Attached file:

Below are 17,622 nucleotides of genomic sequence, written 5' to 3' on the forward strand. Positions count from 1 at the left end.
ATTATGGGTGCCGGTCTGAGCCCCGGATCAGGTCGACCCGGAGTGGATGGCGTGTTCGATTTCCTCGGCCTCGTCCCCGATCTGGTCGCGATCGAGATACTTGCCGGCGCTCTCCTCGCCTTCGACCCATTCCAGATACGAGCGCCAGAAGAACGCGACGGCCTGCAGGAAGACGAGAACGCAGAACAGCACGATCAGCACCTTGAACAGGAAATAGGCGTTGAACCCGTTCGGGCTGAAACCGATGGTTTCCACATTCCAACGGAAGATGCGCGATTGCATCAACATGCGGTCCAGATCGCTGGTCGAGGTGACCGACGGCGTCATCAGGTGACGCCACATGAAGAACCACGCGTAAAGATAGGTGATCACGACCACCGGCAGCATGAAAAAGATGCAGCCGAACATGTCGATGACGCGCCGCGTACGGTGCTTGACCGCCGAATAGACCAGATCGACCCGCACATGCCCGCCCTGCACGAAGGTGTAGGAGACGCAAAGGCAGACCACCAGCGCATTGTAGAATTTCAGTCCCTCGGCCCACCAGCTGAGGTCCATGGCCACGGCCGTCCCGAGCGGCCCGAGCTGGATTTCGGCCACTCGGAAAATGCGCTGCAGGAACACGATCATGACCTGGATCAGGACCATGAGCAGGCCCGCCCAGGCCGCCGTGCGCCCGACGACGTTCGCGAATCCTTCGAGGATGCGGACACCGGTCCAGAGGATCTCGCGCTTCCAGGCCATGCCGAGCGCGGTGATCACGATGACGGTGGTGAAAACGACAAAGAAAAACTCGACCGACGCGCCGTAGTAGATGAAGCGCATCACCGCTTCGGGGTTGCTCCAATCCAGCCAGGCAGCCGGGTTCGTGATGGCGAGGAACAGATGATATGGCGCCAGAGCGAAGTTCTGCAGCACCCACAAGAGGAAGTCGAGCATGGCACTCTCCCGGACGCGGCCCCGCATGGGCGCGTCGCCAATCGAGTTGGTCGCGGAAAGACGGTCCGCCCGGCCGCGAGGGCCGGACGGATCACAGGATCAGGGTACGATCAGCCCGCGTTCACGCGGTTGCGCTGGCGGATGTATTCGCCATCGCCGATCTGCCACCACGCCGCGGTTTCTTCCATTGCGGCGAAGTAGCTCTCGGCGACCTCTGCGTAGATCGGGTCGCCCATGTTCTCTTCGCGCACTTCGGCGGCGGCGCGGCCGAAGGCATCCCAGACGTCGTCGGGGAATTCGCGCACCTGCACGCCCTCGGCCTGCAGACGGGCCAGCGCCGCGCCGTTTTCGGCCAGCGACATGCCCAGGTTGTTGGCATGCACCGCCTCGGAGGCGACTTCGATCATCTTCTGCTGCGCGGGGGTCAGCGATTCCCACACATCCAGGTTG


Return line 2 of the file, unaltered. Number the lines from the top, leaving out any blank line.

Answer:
ATTATGGGTGCCGGTCTGAGCCCCGGATCAGGTCGACCCGGAGTGGATGGCGTGTTCGATTTCCTCGGCCTCGTCCCCGATCTGGTCGCGATCGAGATACTTGCCGGCGCTCTCCTCGCCTTCGACCCATTCCAGATACGAGCGCCAGAAGAACGCGACGGCCTGCAGGAAGACGAGAACGCAGAACAGCACGATCAGCACCTTGAACAGGAAATAGGCGTTGAACCCGTTCGGGCTGAAACCGATGGTTTCCACATTCCAACGGAAGATGCGCGATTGCATCAACATGCGGTCCAGATCGCTGGTCGAGGTGACCGACGGCGTCATCAGGTGACGCCACATGAAGAACCACGCGTAAAGATAGGTGATCACGACCACCGGCAGCATGAAAAAGATGCAGCCGAACATGTCGATGACGCGCCGCGTACGGTGCTTGACCGCCGAATAGACCAGATCGACCCGCACATGCCCGCCCTGCACGAAGGTGTAGGAGACGCAAAGGCAGACCACCAGCGCATTGTAGAATTTCAGTCCCTCGGCCCACCAGCTGAGGTCCATGGCCACGGCCGTCCCGAGCGGCCCGAGCTGGATTTCGGCCACTCGGAAAATGCGCTGCAGGAACACGATCATGACCTGGATCAGGACCATGAGCAGGCCCGCCCAGGCCGCCGTGCGCCCGACGACGTTCGCGAATCCTTCGAGGATGCGGACACCGGTCCAGAGGATCTCGCGCTTCCAGGCCATGCCGAGCGCGGTGATCACGATGACGGTGGTGAAAACGACAAAGAAAAACTCGACCGACGCGCCGTAGTAGATGAAGCGCATCACCGCTTCGGGGTTGCTCCAATCCAGCCAGGCAGCCGGGTTCGTGATGGCGAGGAACAGATGATATGGCGCCAGAGCGAAGTTCTGCAGCACCCACAAGAGGAAGTCGAGCATGGCACTCTCCCGGACGCGGCCCCGCATGGGCGCGTCGCCAATCGAGTTGGTCGCGGAAAGACGGTCCGCCCGGCCGCGAGGGCCGGACGGATCACAGGATCAGGGTACGATCAGCCCGCGTTCACGCGGTTGCGCTGGCGGATGTATTCGCCATCGCCGATCTGCCACCACGCCGCGGTTTCTTCCATTGCGGCGAAGTAGCTCTCGGCGACCTCTGCGTAGATCGGGTCGCCCATGTTCTCTTCGCGCACTTCGGCGGCGGCGCGGCCGAAGGCATCCCAGACGTCGTCGGGGAATTCGCGCACCTGCACGCCCTCGGCCTGCAGACGGGCCAGCGCCGCGCCGTTTTCGGCCAGCGACATGCCCAGGTTGTTGGCATGCACCGCCTCGGAGGCGACTTCGATCATCTTCTGCTGCGCGGGGGTCAGCGATTCCCACACATCCAGGTTG